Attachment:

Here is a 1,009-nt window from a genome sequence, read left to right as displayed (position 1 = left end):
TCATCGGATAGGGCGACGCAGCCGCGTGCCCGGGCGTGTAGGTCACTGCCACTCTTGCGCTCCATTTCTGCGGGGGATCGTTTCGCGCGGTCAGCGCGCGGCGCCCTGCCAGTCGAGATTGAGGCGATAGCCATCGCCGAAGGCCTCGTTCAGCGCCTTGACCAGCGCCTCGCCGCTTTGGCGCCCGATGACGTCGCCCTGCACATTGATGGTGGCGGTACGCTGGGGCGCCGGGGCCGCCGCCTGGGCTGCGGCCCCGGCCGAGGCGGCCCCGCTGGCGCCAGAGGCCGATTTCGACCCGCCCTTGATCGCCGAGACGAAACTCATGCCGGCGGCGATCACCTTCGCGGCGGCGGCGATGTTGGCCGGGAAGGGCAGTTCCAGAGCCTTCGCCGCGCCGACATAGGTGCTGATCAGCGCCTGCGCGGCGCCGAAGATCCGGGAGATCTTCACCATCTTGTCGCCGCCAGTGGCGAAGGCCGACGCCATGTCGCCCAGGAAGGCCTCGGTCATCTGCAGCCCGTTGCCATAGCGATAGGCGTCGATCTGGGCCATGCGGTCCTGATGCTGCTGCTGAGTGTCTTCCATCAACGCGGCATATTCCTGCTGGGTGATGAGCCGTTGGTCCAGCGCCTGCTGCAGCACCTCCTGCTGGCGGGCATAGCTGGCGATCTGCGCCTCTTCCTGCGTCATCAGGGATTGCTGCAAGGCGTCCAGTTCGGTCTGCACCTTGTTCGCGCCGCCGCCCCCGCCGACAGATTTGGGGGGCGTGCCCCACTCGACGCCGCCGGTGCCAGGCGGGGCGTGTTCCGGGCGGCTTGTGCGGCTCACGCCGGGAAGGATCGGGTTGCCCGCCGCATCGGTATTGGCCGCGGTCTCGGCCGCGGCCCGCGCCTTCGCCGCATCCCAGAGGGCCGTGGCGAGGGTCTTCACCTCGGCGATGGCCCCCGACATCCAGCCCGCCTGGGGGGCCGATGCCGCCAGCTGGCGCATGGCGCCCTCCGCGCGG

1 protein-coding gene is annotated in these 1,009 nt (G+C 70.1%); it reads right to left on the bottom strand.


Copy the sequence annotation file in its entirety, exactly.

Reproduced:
Here is a 1,009-nt window from a genome sequence, read left to right as displayed (position 1 = left end):
TCATCGGATAGGGCGACGCAGCCGCGTGCCCGGGCGTGTAGGTCACTGCCACTCTTGCGCTCCATTTCTGCGGGGGATCGTTTCGCGCGGTCAGCGCGCGGCGCCCTGCCAGTCGAGATTGAGGCGATAGCCATCGCCGAAGGCCTCGTTCAGCGCCTTGACCAGCGCCTCGCCGCTTTGGCGCCCGATGACGTCGCCCTGCACATTGATGGTGGCGGTACGCTGGGGCGCCGGGGCCGCCGCCTGGGCTGCGGCCCCGGCCGAGGCGGCCCCGCTGGCGCCAGAGGCCGATTTCGACCCGCCCTTGATCGCCGAGACGAAACTCATGCCGGCGGCGATCACCTTCGCGGCGGCGGCGATGTTGGCCGGGAAGGGCAGTTCCAGAGCCTTCGCCGCGCCGACATAGGTGCTGATCAGCGCCTGCGCGGCGCCGAAGATCCGGGAGATCTTCACCATCTTGTCGCCGCCAGTGGCGAAGGCCGACGCCATGTCGCCCAGGAAGGCCTCGGTCATCTGCAGCCCGTTGCCATAGCGATAGGCGTCGATCTGGGCCATGCGGTCCTGATGCTGCTGCTGAGTGTCTTCCATCAACGCGGCATATTCCTGCTGGGTGATGAGCCGTTGGTCCAGCGCCTGCTGCAGCACCTCCTGCTGGCGGGCATAGCTGGCGATCTGCGCCTCTTCCTGCGTCATCAGGGATTGCTGCAAGGCGTCCAGTTCGGTCTGCACCTTGTTCGCGCCGCCGCCCCCGCCGACAGATTTGGGGGGCGTGCCCCACTCGACGCCGCCGGTGCCAGGCGGGGCGTGTTCCGGGCGGCTTGTGCGGCTCACGCCGGGAAGGATCGGGTTGCCCGCCGCATCGGTATTGGCCGCGGTCTCGGCCGCGGCCCGCGCCTTCGCCGCATCCCAGAGGGCCGTGGCGAGGGTCTTCACCTCGGCGATGGCCCCCGACATCCAGCCCGCCTGGGGGGCCGATGCCGCCAGCTGGCGCATGGCGCCCTCCGCGCGG

1 protein-coding gene is annotated in these 1,009 nt (G+C 70.1%); it reads right to left on the bottom strand.